One of Brendan Nelson’s few achievements in higher education was to extend the FEE-HELP scheme, which offers income-contingent loans to full-fee paying higher education students of any education provider that meets objective criteria. This replaced the previous PELS scheme, which was available only to postgraduates, and only at public universities and a small number of private institutions that were favourites of the government.

So far more than 40 new institutions have been approved, and lending is increasing quickly from a small base. However, the private higher education industry still largely reflects its circumstances of the last few decades. Since it was difficult for private universities and private higher education providers to compete directly against the free or very cheap public universities, most of them are in niche areas that don’t interest public universities – religious training institutions or institutions with a religious perspective, specialised professional training institutions, natural medicine colleges, and sundry others.

There is an expectation around the sector that this won’t last. As fees have increased at public institutions the price gap has narrowed substantially, and with FEE-HELP students no longer need worry about having to pay up-front. There has been some streamlining of accreditation rules that should make it easier for foreign institutions to enter the Australian market, and we are already seeing some activity there. The conditions exist for public universities to face competition in their core teaching activities.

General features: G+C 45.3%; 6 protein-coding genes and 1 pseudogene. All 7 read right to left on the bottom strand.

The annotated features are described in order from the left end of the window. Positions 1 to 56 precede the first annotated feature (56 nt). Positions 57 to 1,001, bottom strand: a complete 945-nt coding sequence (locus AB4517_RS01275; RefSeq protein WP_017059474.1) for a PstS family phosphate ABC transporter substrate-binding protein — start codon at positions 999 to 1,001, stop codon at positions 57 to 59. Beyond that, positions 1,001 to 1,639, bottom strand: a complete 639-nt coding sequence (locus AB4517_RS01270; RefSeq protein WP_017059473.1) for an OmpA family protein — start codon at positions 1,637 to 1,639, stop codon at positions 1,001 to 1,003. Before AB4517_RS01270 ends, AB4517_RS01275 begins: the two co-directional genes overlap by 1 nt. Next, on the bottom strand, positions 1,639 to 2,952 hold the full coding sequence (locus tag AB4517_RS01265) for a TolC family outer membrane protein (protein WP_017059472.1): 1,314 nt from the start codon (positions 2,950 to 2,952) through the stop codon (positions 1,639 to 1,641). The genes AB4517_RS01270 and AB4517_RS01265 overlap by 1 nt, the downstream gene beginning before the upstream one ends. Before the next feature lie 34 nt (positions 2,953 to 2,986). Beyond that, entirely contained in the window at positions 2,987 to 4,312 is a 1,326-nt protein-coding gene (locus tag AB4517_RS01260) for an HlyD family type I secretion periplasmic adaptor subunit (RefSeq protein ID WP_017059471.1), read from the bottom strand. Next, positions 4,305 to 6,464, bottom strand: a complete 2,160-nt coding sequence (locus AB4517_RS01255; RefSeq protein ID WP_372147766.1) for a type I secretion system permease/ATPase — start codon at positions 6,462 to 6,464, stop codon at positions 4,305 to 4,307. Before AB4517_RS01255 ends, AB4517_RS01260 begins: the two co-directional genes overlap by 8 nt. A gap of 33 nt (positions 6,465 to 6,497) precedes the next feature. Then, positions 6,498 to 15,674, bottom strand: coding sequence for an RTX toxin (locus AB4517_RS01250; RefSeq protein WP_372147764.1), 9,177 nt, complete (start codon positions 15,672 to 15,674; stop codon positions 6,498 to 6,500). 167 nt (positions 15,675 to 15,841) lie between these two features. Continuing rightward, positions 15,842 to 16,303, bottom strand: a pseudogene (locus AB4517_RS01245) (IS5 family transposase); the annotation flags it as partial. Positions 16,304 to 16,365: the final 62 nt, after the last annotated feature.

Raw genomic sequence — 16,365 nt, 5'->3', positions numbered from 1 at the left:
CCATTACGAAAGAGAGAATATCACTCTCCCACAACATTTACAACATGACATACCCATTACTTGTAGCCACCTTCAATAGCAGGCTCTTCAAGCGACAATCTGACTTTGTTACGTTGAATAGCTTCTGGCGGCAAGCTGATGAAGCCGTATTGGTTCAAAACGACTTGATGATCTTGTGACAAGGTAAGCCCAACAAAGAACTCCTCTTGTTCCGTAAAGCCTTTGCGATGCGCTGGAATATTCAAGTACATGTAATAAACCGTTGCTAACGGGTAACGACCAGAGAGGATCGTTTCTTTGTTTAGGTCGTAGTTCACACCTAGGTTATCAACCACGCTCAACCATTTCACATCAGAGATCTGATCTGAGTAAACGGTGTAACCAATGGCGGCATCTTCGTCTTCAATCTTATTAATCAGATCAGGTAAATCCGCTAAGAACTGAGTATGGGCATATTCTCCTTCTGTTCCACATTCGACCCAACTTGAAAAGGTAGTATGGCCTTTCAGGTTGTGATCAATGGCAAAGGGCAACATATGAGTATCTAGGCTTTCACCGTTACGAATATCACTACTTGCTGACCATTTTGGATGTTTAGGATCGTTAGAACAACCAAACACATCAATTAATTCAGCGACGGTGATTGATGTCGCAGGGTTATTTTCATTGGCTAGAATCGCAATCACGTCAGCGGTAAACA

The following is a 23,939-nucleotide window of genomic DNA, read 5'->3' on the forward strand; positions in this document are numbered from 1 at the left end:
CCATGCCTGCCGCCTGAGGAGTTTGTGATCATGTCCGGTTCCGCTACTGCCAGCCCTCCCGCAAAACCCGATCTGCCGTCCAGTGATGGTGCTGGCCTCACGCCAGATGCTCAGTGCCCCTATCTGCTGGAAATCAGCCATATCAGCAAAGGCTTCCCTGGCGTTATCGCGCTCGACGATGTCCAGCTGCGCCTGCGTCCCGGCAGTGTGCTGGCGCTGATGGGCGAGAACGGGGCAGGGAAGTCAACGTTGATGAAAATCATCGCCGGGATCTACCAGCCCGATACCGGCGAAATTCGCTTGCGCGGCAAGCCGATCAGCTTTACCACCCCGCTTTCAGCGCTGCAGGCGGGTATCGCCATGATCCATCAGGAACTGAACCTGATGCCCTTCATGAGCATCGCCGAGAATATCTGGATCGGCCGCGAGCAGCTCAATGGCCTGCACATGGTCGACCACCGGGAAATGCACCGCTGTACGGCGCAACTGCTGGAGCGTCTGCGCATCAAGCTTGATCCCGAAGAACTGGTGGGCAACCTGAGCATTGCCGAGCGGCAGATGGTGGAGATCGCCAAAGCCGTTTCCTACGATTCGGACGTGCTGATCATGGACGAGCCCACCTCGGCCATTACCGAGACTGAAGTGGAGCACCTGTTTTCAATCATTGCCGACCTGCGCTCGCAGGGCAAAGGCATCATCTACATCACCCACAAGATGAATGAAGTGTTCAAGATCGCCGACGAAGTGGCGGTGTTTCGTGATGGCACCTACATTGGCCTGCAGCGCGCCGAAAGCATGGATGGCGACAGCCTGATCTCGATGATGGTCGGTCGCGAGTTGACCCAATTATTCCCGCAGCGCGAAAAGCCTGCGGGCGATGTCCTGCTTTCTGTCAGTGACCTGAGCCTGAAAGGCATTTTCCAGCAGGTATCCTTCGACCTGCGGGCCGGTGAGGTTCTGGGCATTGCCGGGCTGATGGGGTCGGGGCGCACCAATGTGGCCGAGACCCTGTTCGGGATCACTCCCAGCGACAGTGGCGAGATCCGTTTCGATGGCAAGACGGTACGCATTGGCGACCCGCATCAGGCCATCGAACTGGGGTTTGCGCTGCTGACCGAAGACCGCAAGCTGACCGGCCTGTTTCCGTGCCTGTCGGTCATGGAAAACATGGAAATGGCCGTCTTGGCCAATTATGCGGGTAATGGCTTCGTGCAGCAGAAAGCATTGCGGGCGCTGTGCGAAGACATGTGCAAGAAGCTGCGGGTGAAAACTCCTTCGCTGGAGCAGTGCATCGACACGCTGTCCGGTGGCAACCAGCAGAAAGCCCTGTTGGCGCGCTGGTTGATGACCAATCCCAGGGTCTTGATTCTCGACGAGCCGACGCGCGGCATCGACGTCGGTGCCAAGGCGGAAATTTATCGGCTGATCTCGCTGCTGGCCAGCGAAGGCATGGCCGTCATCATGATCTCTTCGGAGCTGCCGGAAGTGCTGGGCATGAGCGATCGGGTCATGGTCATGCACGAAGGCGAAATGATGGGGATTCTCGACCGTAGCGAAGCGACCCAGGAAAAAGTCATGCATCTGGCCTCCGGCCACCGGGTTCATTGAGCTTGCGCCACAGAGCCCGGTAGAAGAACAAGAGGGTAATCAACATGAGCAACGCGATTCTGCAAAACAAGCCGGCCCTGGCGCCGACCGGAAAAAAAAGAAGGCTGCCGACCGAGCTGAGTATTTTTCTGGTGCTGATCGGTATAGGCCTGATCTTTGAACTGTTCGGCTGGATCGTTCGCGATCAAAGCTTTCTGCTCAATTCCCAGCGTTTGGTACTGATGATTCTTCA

This has bastions of conservatism such as the National Tertiary Education Union worried. As reported in the SMH this morning:

The National Tertiary Education Union said universities would respond to the competition by slashing unprofitable courses and concentrate on those that made money through full-fee paying students. The University of Sydney had already done so by ending undergraduate nursing, said the union’s policy and research co-ordinator, Andrew Nette.

Public universities do rely on complex cross-subsidies from those disciplines and students that generate surpluses to those that do not. But the problem here is not competition, it is the absurd system of subsidy and price control.

In a well-designed system, the government would support those disciplines that the market would probably under-supply, such as nursing, where the costs of the course are high relative to the subsequent labour market returns. But because the subsidies provided by the Commonwealth are only marginally better than numbers picked out of the air, universities have trouble financing many of the courses subject to ‘market failure’ from government-authorised or supplied revenues.

To fix this ‘market failure’, universities have turned to…the market. They use the profits from full-fee students in courses leading to lucrative professions to support Commonwealth-supported students in other fields. Yet HECS students in those same disciplines do receive Commonwealth support. So the market pays for things the goverment should pay for, and the government pays for things the market should pay for.

It has dawned on both the Minister and her Shadow that something is deeply wrong here – though neither yet have credible alternatives. But at least they don’t think, like the NTEU, that the problem is competition.